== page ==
When Asquith tried to mobilise the army to keep the peace he was prevented by the Curragh Mutiny – British officers refused to be so mobilised. Asquith compromised by introducing a clause to allow an opt out to the north for 6 years only; the British government never wanted partition. Neither Nationalists or Republicans wanted this level of partition. The Home rule bill was to come into force in 1914 – but was swept away by the First World war – by that I mean it was officially delayed for implementation by 1918. Asquith is reputed to have thought that the First World War prevented a civil war in Ireland; a frightening number of Irishmen were armed. He wouldn’t be seeing a good side to the Wear for long when the body bags started coming home. But by 1918 of course the world had changed with the Easter Rising in 1916 which stunned everyone with its success and credibility and opened eyes to the possibilities; the botched over severe British response amplified that. In 1918 Sinn Fein won all but 6 of the Irish seats, the old Irish Parliamentary Party disbanded itself. The war of Independence resulted from 1919-1921; in the meantime Home Rule went ahead anyway in 1920; by this stage there was full partition. In 1921 the Anglo Irish Treaty set up the Irish Free state, and the rest as they say is history, the Republic was free to pursue its own separate destiny as it wished. One consequence of the rise of Sinn Fein and the demise of the Irish Parliamentary Party was to decisively weaken the Liberals in Parliament, since the Irish had almost always supported the liberals, as the only party likely to help them.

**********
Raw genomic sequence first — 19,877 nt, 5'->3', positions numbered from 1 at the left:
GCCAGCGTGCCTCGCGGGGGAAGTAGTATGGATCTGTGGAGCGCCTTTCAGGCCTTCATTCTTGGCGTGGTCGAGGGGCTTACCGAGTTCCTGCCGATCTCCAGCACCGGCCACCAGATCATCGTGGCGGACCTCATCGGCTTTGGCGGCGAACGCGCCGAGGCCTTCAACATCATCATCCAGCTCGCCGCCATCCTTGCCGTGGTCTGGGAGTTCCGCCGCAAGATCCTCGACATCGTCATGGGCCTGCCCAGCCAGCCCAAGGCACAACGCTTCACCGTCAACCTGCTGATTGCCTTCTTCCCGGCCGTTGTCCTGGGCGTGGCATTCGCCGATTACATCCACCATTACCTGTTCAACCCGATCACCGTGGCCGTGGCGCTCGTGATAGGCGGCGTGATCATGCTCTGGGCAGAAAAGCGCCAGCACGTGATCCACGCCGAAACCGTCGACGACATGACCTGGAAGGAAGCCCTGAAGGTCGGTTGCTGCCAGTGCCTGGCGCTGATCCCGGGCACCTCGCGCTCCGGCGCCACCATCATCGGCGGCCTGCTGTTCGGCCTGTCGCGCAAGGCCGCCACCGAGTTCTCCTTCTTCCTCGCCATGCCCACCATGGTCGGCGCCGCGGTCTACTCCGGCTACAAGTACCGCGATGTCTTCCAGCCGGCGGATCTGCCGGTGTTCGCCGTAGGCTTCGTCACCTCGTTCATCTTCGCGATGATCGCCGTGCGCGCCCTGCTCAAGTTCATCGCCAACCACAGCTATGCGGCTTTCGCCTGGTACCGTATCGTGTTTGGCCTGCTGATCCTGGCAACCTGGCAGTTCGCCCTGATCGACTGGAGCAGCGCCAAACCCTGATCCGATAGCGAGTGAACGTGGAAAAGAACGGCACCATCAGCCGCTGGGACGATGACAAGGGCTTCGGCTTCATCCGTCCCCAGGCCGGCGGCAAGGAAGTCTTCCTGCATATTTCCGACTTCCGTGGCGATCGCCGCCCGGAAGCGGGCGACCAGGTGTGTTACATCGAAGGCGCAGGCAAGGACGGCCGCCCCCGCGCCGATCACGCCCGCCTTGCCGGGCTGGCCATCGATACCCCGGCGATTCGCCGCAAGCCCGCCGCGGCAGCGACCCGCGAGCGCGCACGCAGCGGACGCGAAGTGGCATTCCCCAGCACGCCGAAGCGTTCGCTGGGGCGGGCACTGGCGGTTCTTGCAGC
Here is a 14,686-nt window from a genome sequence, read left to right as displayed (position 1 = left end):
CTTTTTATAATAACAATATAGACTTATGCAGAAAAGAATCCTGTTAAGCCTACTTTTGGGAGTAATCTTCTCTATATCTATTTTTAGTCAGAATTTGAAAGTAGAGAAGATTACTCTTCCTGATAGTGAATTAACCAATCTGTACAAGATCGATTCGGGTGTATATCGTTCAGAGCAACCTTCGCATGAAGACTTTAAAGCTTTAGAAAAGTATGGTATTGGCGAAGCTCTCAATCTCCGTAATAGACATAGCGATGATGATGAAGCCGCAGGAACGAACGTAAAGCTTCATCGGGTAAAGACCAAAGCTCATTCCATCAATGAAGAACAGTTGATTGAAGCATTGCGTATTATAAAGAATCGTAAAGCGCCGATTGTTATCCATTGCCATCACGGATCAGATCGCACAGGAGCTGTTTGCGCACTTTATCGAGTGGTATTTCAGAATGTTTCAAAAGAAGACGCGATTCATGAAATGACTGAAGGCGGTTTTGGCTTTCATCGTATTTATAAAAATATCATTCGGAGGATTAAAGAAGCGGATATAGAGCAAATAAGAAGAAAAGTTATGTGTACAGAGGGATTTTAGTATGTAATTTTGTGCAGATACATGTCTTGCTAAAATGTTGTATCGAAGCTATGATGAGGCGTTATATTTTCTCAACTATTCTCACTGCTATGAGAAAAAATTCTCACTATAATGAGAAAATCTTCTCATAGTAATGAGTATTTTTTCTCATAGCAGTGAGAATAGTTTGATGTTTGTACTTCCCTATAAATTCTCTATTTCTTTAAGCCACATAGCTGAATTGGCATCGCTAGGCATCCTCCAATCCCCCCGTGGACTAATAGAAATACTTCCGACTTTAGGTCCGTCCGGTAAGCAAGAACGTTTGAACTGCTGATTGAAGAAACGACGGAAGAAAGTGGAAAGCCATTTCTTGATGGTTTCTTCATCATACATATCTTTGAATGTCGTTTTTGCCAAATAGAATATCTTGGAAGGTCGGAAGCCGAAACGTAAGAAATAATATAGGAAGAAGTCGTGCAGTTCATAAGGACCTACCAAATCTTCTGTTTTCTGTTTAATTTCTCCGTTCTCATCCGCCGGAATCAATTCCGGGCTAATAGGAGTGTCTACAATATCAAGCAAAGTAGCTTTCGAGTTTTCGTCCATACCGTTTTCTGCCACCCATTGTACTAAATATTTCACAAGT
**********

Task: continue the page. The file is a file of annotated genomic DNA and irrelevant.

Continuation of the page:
So we arrive at a little incident related to an Archduke getting lost in his car in Sarajevo, allowing the hook up with a revolutionary who shot him, and inexorably the logic of the balance of power and the network of alliances pulled Europe, and the British Empire, into the First World War. There was some resistance; Ramsay MacDonald and many in labour opposed it, and a small number of cabinet ministers; Edward Grey the Foreign Minister, is said to have convinced cabinet that failing to honour their treaty obligations would bring shame on Britain; and duly war was declared. Edward Grey, apparently not a great Foreign Minister, nevertheless came out with one of those memorable quotes when he reflected
The lamps are going out all over Europe, we shall not see them lit again in our lifetime
It was H G Wells who coined the phrase
The war to end all wars
And it would be Lloyd George in 1916 who didn’t believe it when he said
This war, like the next war, is the war to end wars